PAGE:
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Self‐talk versus needs‐talk: An exploration of the priorities of housebound older people

Self‐talk versus needs‐talk: An exploration of the priorities of housebound older people This article argues that the material and social circumstances of older people living with disabilities mean that their priorities and subjective evaluations of quality of life are likely to be categorically different from those used by service provider organisations. Based on a qualitative study of a purposive sample of older people, who are over 75 and have recently become housebound as a result of disability, the paper describes two modes of understanding: ‘Self‐talk’ and ‘Needs‐talk’. It is suggested that these two modes are to an extent irreconcilable and limit the degree to which care assessments and care‐management can satisfy users. http://www.deepdyve.com/assets/images/DeepDyve-Logo-lg.png Quality in Ageing and Older Adults Emerald Publishing

Self‐talk versus needs‐talk: An exploration of the priorities of housebound older people

Quality in Ageing and Older Adults , Volume 3 (1): 7 – Mar 1, 2002

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Publisher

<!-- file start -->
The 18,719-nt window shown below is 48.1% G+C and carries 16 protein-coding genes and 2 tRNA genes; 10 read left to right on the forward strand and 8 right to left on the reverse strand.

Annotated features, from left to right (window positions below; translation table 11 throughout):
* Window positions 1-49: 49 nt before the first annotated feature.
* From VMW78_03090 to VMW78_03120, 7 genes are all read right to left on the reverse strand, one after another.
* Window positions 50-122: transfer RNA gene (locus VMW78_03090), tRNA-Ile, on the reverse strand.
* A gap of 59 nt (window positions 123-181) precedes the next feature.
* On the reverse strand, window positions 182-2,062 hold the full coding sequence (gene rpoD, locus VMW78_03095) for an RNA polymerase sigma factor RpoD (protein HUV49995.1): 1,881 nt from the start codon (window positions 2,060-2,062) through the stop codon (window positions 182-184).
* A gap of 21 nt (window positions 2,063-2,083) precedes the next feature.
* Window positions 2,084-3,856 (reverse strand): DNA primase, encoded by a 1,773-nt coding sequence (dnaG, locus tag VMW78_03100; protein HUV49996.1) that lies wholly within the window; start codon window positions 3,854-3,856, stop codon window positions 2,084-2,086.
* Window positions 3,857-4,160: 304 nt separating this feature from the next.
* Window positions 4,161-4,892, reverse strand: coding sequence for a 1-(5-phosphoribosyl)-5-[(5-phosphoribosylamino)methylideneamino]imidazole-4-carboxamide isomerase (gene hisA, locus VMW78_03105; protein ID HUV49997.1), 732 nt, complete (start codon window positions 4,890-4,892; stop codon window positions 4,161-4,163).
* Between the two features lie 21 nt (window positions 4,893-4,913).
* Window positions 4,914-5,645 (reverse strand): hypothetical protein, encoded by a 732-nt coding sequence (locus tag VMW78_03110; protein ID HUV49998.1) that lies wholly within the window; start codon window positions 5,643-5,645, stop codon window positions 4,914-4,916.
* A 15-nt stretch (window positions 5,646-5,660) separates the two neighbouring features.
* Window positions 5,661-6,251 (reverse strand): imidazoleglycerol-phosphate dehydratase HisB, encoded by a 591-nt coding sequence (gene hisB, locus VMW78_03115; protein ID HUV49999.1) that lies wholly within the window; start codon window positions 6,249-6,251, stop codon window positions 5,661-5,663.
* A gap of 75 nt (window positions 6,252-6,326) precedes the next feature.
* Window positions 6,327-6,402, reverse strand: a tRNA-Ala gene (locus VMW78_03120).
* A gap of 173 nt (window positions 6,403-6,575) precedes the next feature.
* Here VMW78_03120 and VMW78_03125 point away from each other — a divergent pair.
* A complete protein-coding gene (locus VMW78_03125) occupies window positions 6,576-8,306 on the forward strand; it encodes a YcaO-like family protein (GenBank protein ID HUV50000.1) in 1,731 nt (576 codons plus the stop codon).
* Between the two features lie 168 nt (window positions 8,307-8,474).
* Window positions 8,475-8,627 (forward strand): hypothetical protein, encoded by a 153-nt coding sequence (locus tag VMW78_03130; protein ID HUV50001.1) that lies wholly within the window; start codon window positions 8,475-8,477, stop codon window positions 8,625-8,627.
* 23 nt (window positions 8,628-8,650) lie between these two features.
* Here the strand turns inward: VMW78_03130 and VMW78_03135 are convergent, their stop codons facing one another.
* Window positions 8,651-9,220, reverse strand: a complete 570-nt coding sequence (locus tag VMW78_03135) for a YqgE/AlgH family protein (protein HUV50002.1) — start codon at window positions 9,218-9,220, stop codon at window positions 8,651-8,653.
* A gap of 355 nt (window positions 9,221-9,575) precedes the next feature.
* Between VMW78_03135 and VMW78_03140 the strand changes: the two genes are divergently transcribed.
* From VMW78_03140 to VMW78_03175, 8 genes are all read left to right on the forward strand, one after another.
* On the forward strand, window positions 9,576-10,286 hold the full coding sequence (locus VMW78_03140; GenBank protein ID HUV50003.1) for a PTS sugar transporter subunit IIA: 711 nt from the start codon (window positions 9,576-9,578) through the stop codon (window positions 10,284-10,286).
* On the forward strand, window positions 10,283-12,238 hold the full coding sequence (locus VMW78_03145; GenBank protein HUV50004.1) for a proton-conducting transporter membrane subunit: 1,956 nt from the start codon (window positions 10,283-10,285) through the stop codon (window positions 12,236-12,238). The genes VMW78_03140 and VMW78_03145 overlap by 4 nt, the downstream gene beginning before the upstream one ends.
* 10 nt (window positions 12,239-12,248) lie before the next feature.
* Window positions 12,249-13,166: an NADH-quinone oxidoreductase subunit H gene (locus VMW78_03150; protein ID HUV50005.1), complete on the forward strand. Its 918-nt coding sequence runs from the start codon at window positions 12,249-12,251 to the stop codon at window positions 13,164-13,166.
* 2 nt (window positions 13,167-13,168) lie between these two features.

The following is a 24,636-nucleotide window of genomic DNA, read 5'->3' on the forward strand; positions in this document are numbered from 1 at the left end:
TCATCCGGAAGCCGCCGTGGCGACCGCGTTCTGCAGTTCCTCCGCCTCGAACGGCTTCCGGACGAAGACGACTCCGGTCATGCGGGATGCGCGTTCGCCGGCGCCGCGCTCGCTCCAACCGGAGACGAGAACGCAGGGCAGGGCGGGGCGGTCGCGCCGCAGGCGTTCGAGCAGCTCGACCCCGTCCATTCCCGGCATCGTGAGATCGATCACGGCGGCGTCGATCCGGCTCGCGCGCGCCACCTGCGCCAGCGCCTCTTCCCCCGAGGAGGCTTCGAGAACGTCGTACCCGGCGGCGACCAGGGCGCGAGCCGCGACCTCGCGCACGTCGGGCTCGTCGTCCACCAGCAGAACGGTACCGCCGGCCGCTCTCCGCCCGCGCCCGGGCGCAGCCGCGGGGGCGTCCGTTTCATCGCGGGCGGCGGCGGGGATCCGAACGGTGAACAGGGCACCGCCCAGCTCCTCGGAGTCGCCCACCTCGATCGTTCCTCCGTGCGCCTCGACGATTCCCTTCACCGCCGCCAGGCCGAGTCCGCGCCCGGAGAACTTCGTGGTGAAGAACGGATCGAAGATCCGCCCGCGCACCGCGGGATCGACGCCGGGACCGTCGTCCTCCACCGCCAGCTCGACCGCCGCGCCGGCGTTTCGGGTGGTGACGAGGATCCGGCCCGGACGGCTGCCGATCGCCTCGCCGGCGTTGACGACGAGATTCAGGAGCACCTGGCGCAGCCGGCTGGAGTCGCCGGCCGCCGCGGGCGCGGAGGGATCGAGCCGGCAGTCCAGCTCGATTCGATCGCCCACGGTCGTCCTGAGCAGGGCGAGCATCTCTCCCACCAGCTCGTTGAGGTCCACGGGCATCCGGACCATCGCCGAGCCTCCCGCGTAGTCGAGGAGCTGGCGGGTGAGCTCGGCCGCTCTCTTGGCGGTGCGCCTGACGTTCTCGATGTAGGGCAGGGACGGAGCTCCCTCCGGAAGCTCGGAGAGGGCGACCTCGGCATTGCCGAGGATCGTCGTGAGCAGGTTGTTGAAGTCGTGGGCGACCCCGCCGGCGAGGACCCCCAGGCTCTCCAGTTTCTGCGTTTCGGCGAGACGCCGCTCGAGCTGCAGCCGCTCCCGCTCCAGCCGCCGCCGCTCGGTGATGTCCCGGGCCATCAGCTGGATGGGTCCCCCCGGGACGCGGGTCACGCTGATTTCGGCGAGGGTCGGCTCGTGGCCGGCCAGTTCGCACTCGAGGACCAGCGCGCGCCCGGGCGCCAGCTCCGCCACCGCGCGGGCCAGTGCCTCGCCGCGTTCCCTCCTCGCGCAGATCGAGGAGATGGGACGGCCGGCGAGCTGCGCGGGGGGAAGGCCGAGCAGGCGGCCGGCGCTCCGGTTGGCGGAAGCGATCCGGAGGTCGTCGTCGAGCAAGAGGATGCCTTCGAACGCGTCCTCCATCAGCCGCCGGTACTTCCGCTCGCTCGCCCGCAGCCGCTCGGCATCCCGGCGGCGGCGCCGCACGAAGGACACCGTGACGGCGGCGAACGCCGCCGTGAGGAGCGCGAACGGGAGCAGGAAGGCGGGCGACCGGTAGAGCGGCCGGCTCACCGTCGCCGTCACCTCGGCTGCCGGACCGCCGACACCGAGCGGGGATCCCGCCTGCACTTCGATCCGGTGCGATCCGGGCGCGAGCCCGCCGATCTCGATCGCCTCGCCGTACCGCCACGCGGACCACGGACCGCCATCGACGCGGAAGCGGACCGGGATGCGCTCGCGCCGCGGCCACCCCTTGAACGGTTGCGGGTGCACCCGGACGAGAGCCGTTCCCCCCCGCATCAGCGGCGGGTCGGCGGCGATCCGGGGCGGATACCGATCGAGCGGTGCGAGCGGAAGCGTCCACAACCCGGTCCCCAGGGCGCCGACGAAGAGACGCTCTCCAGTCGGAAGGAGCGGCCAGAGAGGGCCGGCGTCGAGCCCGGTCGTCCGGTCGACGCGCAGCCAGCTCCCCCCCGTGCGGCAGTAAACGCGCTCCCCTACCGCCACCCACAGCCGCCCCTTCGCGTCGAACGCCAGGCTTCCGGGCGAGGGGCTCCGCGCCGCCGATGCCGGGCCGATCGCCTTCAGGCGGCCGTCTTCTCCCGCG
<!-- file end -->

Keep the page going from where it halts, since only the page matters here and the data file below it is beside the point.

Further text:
Emerald Publishing
Copyright
Copyright © 2002 MCB UP Ltd. All rights reserved.
ISSN
1471-7794
DOI
10.1108/14717794200200007
Publisher site
See Article on Publisher Site

Abstract

This article argues that the material and social circumstances of older people living with disabilities mean that their priorities and subjective evaluations of quality of life are likely to be categorically different from those used by service provider organisations. Based on a qualitative study of a purposive sample of older people, who are over 75 and have recently become housebound as a result of disability, the paper describes two modes of understanding: ‘Self‐talk’ and ‘Needs‐talk’. It is suggested that these two modes are to an extent irreconcilable and limit the degree to which care assessments and care‐management can satisfy users.

Journal

Quality in Ageing and Older AdultsEmerald Publishing

Published: Mar 1, 2002

Keywords: Older people; Disability; Quality of life; Care assessments

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